Shop Talk S01E12: The Commercial Life

Today’s episode tackles the taboo topic of arts admins that leave the field for positions in the commercial sector. I’ve often wondered why this carries around so much baggage and why we don’t see more instances of professionals moving between sectors over the span of their career.

We jump into those topics along with all sorts of related contrast/comparisons of board influence, resources, investments, culture, and more. We also answer the question of whether it’s possible to summarize nonprofit/for profit culture differences using pop culture references. Spoiler: yes (Ceci uses Star Trek, Marc uses Lord of The Rings).

Here are a few highlights from the discussion:

Fancy tech is sexy but improving base skills and building strategy from the ground up is just as important. But it's not sexy so it doesn't get the investment it should in nonprofit culture. Shop Talk S01E12: The Commercial Life Click to Tweet
Corporate employers understand that where you go might not involve that company…but they still invest in mentorship and skills. Shop Talk S01E12: The Commercial Life Click to Tweet
I want to be in a place with a good manager, clarity, where I'm valued, where I have clarity on what my contribution is worth, and where I have a clear path for my career will get me. Shop Talk S01E12: The Commercial Life Click to Tweet
One issue with for profit culture is whenever I see a job description that says we work hard and play hard I run away. Shop Talk S01E12: The Commercial Life Click to Tweet
Culture follows results. - Shop Talk S01E12: The Commercial Life Click to Tweet

Guests

Marc van Bree

Marc is a solutions-driven marketer backed by 15+ years of results converting online and offline. He’s experienced in building marketing infrastructures and creating, managing, and finessing campaigns. He currently serves as the Director of Partner Marketing at ShipStation and before that served as the Director of Marketing at the Austin Opera and the Public Relations Coordinator turned Publicist at the Chicago Symphony Orchestra. He has the distinction of being the very first member of the CSO’s marketing team that was dedicated to managing the organization’s social media platforms.

About Drew McManus

"I hear that every time you show up to work with an orchestra, people get fired." Those were the first words out of an executive's mouth after her board chair introduced us. That executive is now a dear colleague and friend but the day that consulting contract began with her orchestra, she was convinced I was a hatchet-man brought in by the board to clean house.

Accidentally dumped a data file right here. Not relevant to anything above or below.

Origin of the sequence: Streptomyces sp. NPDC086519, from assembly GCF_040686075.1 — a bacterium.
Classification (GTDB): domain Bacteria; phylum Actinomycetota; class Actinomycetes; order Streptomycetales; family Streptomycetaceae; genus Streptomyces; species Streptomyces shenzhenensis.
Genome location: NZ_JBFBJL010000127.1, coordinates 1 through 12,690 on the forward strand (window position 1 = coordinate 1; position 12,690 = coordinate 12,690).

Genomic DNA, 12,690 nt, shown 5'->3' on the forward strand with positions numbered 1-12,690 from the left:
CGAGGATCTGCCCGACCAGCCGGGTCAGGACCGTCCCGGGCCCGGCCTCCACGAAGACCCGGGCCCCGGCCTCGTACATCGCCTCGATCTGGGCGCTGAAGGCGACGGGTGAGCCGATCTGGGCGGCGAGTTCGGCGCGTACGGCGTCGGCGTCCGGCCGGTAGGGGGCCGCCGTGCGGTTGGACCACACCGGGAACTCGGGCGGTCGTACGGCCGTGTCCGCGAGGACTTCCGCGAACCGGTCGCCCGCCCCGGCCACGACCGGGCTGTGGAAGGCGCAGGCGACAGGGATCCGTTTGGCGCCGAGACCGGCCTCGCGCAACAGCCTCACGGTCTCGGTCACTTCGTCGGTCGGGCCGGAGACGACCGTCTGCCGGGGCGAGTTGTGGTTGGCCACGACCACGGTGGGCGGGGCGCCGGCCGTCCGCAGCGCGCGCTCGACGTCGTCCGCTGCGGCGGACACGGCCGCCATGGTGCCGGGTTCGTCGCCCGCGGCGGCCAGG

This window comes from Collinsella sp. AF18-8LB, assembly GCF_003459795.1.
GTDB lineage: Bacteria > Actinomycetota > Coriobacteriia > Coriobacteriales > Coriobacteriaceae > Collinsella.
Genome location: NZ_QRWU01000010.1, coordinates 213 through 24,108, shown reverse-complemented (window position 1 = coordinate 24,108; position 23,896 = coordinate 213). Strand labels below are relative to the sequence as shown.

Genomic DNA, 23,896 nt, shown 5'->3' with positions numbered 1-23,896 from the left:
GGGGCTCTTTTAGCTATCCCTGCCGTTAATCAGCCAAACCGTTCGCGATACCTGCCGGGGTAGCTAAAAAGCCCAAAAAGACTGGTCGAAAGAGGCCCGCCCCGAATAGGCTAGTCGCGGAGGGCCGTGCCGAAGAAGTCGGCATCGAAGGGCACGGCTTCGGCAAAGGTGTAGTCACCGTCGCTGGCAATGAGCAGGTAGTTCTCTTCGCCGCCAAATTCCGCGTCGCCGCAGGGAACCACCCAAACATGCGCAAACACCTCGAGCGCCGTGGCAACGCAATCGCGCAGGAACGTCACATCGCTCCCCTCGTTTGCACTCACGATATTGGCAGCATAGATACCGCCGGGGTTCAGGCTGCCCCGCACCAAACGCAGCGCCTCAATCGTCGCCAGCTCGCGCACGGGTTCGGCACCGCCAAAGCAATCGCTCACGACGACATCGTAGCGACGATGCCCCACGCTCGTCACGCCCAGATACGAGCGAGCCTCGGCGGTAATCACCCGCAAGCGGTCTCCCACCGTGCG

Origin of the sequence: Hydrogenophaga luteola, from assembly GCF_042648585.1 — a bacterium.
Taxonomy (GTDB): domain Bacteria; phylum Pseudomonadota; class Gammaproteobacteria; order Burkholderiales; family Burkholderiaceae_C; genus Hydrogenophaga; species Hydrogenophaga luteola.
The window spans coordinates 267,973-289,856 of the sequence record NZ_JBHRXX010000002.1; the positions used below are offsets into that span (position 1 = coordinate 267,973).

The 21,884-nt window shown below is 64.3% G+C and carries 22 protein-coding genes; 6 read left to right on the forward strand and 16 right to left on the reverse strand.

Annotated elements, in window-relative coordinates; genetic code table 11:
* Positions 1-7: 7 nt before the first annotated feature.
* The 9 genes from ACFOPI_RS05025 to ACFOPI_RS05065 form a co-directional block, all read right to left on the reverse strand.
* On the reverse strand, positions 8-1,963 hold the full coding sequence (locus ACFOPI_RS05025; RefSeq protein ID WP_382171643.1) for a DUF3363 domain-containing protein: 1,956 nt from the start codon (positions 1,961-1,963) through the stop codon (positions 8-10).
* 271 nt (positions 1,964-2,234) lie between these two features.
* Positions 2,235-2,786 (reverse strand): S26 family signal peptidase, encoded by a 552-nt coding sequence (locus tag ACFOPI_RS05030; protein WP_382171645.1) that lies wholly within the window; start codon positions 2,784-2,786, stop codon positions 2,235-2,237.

I understand where the trepidation comes from as a great deal of my consulting and technology provider work for arts organizations involves due diligence, separating fact from fiction, interpreting spin, as well as performance review and oversight. So yes, sometimes that work results in one or two individuals "aggressively embracing career change" but far more often than not, it reinforces and clarifies exactly what works and why.

In short, it doesn't matter if you know where all the bodies are buried if you can't keep your own clients out of the ground, and I'm fortunate enough to say that for more than 15 years, I've done exactly that for groups of all budget size from Qatar to Kathmandu.

For fun, I write a daily blog about the orchestra business, provide a platform for arts insiders to speak their mind, keep track of what people in this business get paid, help write a satirical cartoon about orchestra life, hack the arts, and love a good coffee drink.

Ceci Dadisman

Ceci Dadisman is a marketing professional with more than 15 years of experience creating effective communications campaigns utilizing innovative, forward thinking methods. She is nationally recognized as a leader in digital marketing and specializes in multichannel communications campaigns.

A frequent public speaker, Ceci’s recent and upcoming engagements feature national conference appearances at NTEN, Museums and the Web, National Arts Marketing Project, Arts Midwest, American Alliance of Museums, OPERA America, Midwest Museums Association, and Chorus America in addition to many other local and regional events. Known for her easy-going and vernacular style, she creates open learning environments with an emphasis on information sharing and useful takeaways.

Ceci is passionate about empowering people through marketing and is a senior contributor to Arts Hacker where she regularly shares timely information and step-by-step tutorials. She also teaches the arts marketing course at West Virginia University’s College of Creative Arts and is the Dean of Chorus America’s Chorus Management Institute.

A chronic early-adopter, Ceci has a passion for discovering ways that technology can be used to create more engaging experiences.  The Curated Arts Experience focuses on collecting real-world case studies about how organizations around the world are using technology to engage the participant or enrich the experience at an arts event.

She is on the National Arts Marketing Project Advisory Committee, the Museums and the Web (MW20) Conference Planning Committee, and has served on the Arts Midwest Conference Professional Development Committee and the NTEN Conference Session Advisory Committee. She also served for many years as the OPERA America Marketing Network Chair and currently sits on the West Virginia University College of Creative Arts Visiting Committee.

Ceci was born and raised in Pittsburgh, PA and graduated from West Virginia University’s College of Creative Arts.  She currently lives in Cleveland, Ohio.

About Drew McManus